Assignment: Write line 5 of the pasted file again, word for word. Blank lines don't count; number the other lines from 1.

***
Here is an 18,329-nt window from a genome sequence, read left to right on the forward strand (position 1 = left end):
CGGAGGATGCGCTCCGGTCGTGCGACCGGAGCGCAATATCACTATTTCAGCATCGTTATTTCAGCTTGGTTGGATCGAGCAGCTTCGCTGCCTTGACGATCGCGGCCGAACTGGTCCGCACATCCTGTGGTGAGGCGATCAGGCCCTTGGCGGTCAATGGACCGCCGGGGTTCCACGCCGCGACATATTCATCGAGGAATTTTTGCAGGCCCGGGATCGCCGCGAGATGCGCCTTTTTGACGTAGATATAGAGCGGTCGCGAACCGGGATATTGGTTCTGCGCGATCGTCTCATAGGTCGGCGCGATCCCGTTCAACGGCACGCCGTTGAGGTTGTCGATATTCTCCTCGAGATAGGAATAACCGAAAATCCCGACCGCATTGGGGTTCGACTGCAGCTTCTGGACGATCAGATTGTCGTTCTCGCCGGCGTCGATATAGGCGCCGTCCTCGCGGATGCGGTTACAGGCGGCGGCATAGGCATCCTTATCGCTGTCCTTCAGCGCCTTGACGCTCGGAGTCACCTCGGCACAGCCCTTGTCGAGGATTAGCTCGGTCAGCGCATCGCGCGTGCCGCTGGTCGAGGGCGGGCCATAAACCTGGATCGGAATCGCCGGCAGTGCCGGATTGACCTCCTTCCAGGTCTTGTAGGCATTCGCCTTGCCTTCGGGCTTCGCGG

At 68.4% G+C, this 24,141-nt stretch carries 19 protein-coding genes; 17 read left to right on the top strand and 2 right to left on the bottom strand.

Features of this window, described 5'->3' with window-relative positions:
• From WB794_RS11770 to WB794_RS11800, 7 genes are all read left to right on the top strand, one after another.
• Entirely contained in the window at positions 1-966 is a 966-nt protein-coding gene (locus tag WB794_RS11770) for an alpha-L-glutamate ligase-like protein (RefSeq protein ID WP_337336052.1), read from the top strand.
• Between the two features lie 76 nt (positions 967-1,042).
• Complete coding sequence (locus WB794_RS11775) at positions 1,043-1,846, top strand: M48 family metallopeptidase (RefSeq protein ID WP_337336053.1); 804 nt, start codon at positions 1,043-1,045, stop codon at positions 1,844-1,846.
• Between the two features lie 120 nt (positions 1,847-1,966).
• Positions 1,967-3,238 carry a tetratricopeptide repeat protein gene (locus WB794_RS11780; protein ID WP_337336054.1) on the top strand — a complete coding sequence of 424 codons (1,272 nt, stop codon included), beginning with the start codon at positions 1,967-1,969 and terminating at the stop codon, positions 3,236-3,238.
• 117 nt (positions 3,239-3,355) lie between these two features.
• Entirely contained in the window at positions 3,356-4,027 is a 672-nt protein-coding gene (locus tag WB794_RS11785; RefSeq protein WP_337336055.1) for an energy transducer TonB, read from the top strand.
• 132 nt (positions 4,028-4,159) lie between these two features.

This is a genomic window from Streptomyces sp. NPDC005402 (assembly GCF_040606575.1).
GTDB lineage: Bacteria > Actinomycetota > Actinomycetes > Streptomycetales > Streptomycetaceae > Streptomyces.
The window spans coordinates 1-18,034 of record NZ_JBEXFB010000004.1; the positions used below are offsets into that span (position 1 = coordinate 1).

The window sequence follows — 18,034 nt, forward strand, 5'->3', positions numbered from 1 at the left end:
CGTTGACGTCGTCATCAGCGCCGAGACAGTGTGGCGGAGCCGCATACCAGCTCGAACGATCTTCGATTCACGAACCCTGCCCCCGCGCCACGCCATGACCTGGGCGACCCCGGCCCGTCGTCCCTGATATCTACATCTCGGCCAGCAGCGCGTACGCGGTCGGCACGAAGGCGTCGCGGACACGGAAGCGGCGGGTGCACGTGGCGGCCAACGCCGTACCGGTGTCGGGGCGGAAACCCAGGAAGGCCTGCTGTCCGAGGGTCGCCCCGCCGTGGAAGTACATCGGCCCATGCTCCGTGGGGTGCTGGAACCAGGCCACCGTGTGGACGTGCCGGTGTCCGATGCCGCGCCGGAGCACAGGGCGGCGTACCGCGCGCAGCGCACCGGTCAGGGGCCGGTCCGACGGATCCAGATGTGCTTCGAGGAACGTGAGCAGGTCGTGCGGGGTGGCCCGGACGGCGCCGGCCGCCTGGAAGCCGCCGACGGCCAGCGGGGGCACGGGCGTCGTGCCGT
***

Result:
• From WB794_RS11770 to WB794_RS11800, 7 genes are all read left to right on the top strand, one after another.